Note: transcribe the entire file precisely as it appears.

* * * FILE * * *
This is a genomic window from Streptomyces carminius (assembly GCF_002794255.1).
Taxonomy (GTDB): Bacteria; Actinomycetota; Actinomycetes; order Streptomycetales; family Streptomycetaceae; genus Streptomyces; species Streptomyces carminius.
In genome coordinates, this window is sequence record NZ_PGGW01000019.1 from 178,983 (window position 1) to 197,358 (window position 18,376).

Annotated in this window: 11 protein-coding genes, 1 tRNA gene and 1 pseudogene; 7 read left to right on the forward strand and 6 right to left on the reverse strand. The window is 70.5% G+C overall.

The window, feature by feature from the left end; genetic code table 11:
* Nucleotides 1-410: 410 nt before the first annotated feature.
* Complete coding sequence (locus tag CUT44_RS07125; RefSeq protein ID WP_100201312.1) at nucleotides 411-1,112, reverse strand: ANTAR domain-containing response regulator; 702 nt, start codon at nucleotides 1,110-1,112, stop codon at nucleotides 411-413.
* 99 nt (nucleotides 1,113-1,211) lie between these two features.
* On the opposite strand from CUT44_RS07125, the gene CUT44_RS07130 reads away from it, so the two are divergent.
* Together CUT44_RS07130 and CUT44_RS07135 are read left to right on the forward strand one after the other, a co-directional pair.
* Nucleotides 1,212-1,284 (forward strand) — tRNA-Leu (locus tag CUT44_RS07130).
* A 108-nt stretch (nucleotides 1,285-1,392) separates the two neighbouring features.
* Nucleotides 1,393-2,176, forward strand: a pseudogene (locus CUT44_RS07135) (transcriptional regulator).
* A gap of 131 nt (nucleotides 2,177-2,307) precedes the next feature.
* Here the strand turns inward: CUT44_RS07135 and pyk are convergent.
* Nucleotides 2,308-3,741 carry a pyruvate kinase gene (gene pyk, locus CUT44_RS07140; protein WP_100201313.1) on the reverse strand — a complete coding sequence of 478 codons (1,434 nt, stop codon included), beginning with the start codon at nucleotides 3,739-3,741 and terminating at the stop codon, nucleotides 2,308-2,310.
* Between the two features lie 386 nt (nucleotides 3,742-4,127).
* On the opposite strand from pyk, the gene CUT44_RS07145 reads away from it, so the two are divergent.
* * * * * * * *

This is a genomic window from Streptomyces carminius (assembly GCF_002794255.1).
Taxonomy (GTDB): Bacteria; Actinomycetota; Actinomycetes; order Streptomycetales; family Streptomycetaceae; genus Streptomyces; species Streptomyces carminius.
In genome coordinates, this window is sequence record NZ_PGGW01000019.1 from 178,983 (window position 1) to 197,358 (window position 18,376).

Annotated in this window: 11 protein-coding genes, 1 tRNA gene and 1 pseudogene; 7 read left to right on the forward strand and 6 right to left on the reverse strand. The window is 70.5% G+C overall.

The window, feature by feature from the left end; genetic code table 11:
* Nucleotides 1-410: 410 nt before the first annotated feature.
* Complete coding sequence (locus tag CUT44_RS07125; RefSeq protein ID WP_100201312.1) at nucleotides 411-1,112, reverse strand: ANTAR domain-containing response regulator; 702 nt, start codon at nucleotides 1,110-1,112, stop codon at nucleotides 411-413.
* 99 nt (nucleotides 1,113-1,211) lie between these two features.
* On the opposite strand from CUT44_RS07125, the gene CUT44_RS07130 reads away from it, so the two are divergent.
* Together CUT44_RS07130 and CUT44_RS07135 are read left to right on the forward strand one after the other, a co-directional pair.
* Nucleotides 1,212-1,284 (forward strand) — tRNA-Leu (locus tag CUT44_RS07130).
* A 108-nt stretch (nucleotides 1,285-1,392) separates the two neighbouring features.
* Nucleotides 1,393-2,176, forward strand: a pseudogene (locus CUT44_RS07135) (transcriptional regulator).
* A gap of 131 nt (nucleotides 2,177-2,307) precedes the next feature.
* Here the strand turns inward: CUT44_RS07135 and pyk are convergent.
* Nucleotides 2,308-3,741 carry a pyruvate kinase gene (gene pyk, locus CUT44_RS07140; protein WP_100201313.1) on the reverse strand — a complete coding sequence of 478 codons (1,434 nt, stop codon included), beginning with the start codon at nucleotides 3,739-3,741 and terminating at the stop codon, nucleotides 2,308-2,310.
* Between the two features lie 386 nt (nucleotides 3,742-4,127).
* On the opposite strand from pyk, the gene CUT44_RS07145 reads away from it, so the two are divergent.